- The adjustment is not immediate; there is a limit of the speed of the adjustment to produce smoother audio control. The slider handle will move down very quickly, but will move up slowly. This avoids the possibility of an accidental touch pushing the audio amplification in to feedback.
The prototype/example looks like the screenshot here:
… but ignore the static image, it doesn’t tell the story. To see it in action, take a look at the screencast below (also available in a WMV file, easily viewable only on Windows) or download the example program (Windows) and play with it. The source is also on github.
This example is compiled in Delphi 2007. An enhanced version of it is in a production application for a touch-screen audio control system.
Graph Visualization in Delphi
For a project at Oasis Digital, we need to show the end user a graphical representation of a graph (in the “graph theory” sense of the word). The application is written in Delphi, and in looking around I didn’t find any native Delphi components for doing that.
I did find GraphViz, and a COM Wrapper for it called WinGraphViz. Wiring the latter up to Delphi turned out to be quite easy. The minimal code to do it, for a demo app, is below. To make this compile you’ll need to import the type library for WinGraphviz.
procedure TExampleForm.DrawGraphForData(Data: string); var Dot: IDot; Image: IBinaryImage; ImageFileName: string; begin ImageFileName := 'c:image.gif'; Dot := CoDOT.Create; Image := Dot.ToGIF(Data); Image.Save(ImageFileName); WebBrowser1.Navigate('file:///C:/image.gif'); end;
Production code would probably use a better way of getting the generated graph on to the screen. GraphViz support imagemaps, making it easy to make the notes clickable. It can draw various arrow types, node shapes, etc., and tries to lay out graphs in a readable way, without crossing lines, etc.
A trivial sample app looks like this:
Update: a correspondent pointed out that the graphic example above is a bit ugly, with non-anti-aliased lines and fonts. To resolve that, I turned to SVG; GraphViz can produce output in SVG format (among others), and the freely downloadable Adobe SVG Viewer can display them.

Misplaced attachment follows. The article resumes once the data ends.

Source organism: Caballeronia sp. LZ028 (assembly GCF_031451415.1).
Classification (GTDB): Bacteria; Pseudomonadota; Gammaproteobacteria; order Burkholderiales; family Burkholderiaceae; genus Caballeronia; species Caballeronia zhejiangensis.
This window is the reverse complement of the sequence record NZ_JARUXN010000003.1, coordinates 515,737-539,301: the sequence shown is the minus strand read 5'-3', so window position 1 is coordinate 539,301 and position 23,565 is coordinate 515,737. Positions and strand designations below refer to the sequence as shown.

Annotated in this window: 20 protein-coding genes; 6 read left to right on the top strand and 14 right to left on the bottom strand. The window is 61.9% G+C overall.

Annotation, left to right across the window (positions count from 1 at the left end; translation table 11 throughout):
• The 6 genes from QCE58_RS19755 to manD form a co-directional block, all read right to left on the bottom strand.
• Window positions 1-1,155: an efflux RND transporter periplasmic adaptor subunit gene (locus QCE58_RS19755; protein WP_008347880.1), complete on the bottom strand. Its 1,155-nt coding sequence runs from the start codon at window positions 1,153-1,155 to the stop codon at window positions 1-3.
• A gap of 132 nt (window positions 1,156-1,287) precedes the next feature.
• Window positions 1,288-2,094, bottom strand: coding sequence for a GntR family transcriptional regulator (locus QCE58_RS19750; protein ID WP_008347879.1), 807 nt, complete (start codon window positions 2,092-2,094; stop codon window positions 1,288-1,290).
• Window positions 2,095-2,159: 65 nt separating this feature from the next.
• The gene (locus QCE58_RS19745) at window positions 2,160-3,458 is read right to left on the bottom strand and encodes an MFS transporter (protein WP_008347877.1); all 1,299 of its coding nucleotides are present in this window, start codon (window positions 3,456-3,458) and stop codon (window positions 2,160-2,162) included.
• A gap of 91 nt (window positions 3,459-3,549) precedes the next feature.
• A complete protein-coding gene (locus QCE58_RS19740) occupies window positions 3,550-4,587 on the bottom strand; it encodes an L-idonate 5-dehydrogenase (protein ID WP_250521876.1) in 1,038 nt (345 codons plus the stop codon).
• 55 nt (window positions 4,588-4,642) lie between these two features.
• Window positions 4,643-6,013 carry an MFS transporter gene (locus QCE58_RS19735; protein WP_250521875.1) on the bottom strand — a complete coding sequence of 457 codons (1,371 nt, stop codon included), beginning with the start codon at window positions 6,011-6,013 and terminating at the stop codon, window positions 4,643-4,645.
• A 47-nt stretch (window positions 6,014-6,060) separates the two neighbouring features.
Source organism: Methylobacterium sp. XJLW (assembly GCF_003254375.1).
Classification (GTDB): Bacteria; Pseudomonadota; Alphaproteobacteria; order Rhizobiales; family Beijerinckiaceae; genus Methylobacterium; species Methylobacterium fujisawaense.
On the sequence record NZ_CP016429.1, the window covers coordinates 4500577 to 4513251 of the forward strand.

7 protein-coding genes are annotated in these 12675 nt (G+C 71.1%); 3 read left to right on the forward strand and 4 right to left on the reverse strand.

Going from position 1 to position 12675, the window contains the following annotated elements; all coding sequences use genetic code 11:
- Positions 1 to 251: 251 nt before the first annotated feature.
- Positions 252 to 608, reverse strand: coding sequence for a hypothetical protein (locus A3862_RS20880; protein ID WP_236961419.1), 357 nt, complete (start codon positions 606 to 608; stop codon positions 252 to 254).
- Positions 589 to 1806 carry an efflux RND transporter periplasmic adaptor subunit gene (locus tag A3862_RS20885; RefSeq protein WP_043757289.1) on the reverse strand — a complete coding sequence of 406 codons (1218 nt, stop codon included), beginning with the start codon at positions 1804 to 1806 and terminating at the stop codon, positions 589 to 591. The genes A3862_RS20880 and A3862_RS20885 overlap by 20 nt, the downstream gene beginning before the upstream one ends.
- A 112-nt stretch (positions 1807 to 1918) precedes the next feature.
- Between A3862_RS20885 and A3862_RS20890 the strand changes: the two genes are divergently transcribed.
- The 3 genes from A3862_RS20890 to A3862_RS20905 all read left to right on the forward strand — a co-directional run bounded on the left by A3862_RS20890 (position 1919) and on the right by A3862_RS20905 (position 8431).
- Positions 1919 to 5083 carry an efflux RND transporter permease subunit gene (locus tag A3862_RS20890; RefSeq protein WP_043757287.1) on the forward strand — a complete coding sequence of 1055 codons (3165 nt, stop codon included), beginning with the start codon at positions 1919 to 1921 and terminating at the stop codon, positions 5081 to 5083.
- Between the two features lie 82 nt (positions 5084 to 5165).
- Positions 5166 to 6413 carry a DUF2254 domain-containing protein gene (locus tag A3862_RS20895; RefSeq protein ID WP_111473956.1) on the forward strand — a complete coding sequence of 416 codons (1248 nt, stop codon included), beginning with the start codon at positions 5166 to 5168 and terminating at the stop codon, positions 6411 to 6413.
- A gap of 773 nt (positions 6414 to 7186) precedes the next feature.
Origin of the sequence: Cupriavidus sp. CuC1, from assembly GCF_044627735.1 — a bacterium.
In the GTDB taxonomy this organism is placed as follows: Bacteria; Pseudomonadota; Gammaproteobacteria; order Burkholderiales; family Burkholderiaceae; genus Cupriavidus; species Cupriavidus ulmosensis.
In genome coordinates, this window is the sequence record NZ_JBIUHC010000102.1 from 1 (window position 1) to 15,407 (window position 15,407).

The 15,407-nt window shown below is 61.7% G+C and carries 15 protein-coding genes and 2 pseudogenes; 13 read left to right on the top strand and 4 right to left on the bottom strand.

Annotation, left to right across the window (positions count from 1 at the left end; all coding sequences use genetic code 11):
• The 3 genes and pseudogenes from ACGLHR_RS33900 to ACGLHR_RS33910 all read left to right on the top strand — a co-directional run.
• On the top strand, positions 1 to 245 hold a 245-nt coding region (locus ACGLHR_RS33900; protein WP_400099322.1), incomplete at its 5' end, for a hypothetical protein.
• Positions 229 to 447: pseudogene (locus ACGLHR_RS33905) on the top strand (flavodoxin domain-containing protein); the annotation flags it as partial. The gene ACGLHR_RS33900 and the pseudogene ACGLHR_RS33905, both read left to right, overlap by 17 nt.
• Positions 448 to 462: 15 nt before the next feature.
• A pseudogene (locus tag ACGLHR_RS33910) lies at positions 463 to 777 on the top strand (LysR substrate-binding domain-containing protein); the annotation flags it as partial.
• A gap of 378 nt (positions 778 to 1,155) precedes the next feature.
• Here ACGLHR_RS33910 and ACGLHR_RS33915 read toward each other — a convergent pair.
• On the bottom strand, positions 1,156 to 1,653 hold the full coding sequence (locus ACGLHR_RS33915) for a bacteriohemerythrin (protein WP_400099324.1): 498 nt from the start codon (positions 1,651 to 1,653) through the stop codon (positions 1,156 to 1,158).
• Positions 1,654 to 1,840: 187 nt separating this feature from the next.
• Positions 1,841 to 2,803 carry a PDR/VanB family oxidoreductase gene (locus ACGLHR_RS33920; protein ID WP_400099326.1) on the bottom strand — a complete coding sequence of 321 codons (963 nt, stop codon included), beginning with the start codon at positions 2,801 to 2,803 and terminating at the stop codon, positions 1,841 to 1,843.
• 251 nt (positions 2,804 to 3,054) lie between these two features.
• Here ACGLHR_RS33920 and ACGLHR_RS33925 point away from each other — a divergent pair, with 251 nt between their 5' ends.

With slightly different code:
ImageFileName := 'c:image.svg'; Dot := CoDOT.Create; Image := Dot.ToSVGZ(Data); Image.Save(ImageFileName); WebBrowser1.Navigate('file:///C:/image.svg');
We get an application with this appearance:
You can download the Delphi WinGraphViz Sample Application Source code.
Test Intensive Development in Delphi
At the 2002 Borland Conference, I presented a “Birds of a Feather” session on Test Intensive Development in Delphi. A couple of dozen people attended, in spite of the early morning time slot. Most of the attendees were new to test intensive development, though a few were experienced in it and shared useful tips.
My introductory talk and demo was adversely impacted by a technical problem with the projector and missing microphone; hopefully this slightly expanded set of slides will fill in the gaps that caused.
Improving Delphi Object Pascal
In a conversation between me and others in a newsgroup thread a while
back, I made some comment about not caring for the Object Pascal syntax
in some way. Someone asked:
> If you dislike Pascal so much, please explain what you like and
This is a slightly more detailed answer to the question than I presented
at the time:
I actually like Delphi / OP, just not as much as I could. In case
you are interested, here are some things I wish were different:
- I find the begin and end keywords to be needlessly verbose.
- Control structures could have matching, non-optional blocks… like
Modula-2 or (!) VB. if .. then .. endif would be more concise than "if
.. then begin .. end", and make it easier to read code and prevent
bugs. The whole begin/end thing really belies Pascal’s origin as a teaching
language. When you write 2-page programs, it doesn’t matter if begin/end
- Case insensitivity permits sloppy coding.
- Now that I’ve used Java quite extensively, I am really sold on garbage
collection as a Very Good Thing for large-scale projects.
- I wish there was a more effective structure for handling large amounts